Substance-use disorders among child welfare and juvenile justice adolescents in residential care: The role of childhood adversities and impulsive behavior

Details

Serval ID
serval:BIB_9C8A5EBBA0AA
Type
Article: article from journal or magazin.
Collection
Publications
Institution
Title
Substance-use disorders among child welfare and juvenile justice adolescents in residential care: The role of childhood adversities and impulsive behavior
Journal
Children and Youth Services Review
Author(s)
Seker Süheyla, Habersaat Stéphanie, Boonmann Cyril, Palix Julie, Jenkel Nils, Fischer Sophia, Fegert Jörg M., Kölch Michael, Schmeck Klaus, Schmid Marc
ISSN
0190-7409
Publication state
Published
Issued date
02/2021
Volume
121
Pages
105825
Language
english
Abstract
Background: Adolescents in the child welfare and juvenile justice systems show high rates of substance-use disorders. Yet, little is known about the association between childhood adversities and impulsive behavior involving substance-use disorders in shared residential care in the child welfare and juvenile justice systems. Objective: The aim of this study is to investigate the prevalence of substance-use disorders and their association with childhood adversities and impulsive behavior among child welfare-and juvenile justice-involved adolescents in residential care. Method: A total of 386 adolescents placed into Swiss residential care by the child welfare and juvenile justice systems (37.0% girls; age range = 10-18 years; mean age = 15.41 years) were studied. Substance-use disorders and childhood adversities were categorically assessed using the Kiddie Schedule for Affective Disorders and Schizophrenia – Present and Lifetime Version. Impulsive behavior was dimensionally measured with the Youth Psychopathic Traits Inventory. Statistical methods included descriptive analyses and logistic regression analyses. Results: Juvenile justice-involved adolescents showed higher rates of any substance-use disorder compared to child welfare-involved counterparts (38% vs. 20%; 2(1) = 22.21, p < 0.001). Higher numbers of childhood adversities were found among child welfare (U = 3039, p < 0.001) and juvenile justice (U = 309.5, p < 0.001) youths with substance-use disorders compared to those without substance-use disorders. Impulsive behavior was related to substance-use disorders among both the child welfare (B = 0.61, SE = 0.15, p < 0.001) and the juvenile justice groups (B = 0.40, SE = 0.17, p = 0.02). Conclusion: Considering the high rates of substance-use disorders in both the child welfare and the juvenile justice samples, this study highlights that treating impulsive behavior and incorporating trauma-informed care for childhood adversities may reduce substance-use disorders among youths in residential care. Implications for care system practice and avenues for future research are discussed.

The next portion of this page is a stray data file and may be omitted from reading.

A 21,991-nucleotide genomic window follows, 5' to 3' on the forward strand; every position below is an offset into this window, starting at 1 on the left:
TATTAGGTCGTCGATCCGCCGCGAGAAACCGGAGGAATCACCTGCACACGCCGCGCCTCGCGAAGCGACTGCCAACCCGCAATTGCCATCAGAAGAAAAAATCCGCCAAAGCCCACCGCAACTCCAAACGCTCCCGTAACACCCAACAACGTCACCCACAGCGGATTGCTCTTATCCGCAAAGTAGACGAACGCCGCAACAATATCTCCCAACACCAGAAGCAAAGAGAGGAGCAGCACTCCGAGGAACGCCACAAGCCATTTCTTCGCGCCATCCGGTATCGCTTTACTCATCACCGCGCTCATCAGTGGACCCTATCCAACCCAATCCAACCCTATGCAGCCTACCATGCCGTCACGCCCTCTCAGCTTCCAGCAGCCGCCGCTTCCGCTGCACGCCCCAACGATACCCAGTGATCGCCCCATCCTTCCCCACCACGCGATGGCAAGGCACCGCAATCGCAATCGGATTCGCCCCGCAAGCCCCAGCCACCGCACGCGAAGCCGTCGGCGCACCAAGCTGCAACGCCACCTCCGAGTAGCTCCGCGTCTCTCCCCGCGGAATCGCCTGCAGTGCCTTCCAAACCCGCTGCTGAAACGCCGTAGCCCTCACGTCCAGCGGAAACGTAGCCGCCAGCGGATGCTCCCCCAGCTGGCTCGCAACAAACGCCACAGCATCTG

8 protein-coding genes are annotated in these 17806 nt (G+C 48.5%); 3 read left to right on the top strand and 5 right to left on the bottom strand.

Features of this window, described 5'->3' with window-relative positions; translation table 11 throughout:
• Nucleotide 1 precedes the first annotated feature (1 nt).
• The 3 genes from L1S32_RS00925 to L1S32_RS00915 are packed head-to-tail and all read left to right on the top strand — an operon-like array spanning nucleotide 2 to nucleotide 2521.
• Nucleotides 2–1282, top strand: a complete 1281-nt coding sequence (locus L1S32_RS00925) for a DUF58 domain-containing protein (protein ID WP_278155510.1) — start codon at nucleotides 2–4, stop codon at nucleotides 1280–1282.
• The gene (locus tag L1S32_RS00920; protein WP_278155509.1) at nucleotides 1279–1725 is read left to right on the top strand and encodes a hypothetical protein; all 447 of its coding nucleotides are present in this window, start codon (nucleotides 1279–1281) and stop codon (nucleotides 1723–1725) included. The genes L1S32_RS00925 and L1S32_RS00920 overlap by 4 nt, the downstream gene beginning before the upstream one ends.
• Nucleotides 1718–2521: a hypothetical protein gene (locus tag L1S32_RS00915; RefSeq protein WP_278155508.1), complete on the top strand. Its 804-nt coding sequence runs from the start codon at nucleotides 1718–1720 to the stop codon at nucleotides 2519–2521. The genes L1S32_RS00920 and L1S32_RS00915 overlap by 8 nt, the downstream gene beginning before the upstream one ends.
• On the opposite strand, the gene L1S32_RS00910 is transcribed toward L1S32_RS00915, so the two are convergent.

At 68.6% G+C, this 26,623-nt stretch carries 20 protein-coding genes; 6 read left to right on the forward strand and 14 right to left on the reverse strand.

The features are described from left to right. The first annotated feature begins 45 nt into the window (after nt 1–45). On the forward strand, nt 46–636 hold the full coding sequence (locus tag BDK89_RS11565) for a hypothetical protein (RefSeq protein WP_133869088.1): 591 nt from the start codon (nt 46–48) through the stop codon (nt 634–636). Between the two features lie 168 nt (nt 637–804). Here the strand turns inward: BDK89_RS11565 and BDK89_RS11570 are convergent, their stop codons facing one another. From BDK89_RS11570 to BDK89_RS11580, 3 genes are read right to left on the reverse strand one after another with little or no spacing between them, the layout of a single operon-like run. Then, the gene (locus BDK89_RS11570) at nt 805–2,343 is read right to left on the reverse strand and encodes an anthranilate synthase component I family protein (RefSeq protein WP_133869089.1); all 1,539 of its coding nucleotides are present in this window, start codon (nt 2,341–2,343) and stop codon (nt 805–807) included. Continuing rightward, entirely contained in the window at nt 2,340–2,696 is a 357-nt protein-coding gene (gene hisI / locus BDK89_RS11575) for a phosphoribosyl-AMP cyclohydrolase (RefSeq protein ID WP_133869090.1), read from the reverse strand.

Keywords
Sociology and Political Science, Education, Developmental and Educational Psychology
Web of science
Open Access
Yes
Create date
09/12/2020 17:04
Last modification date
20/03/2021 7:22
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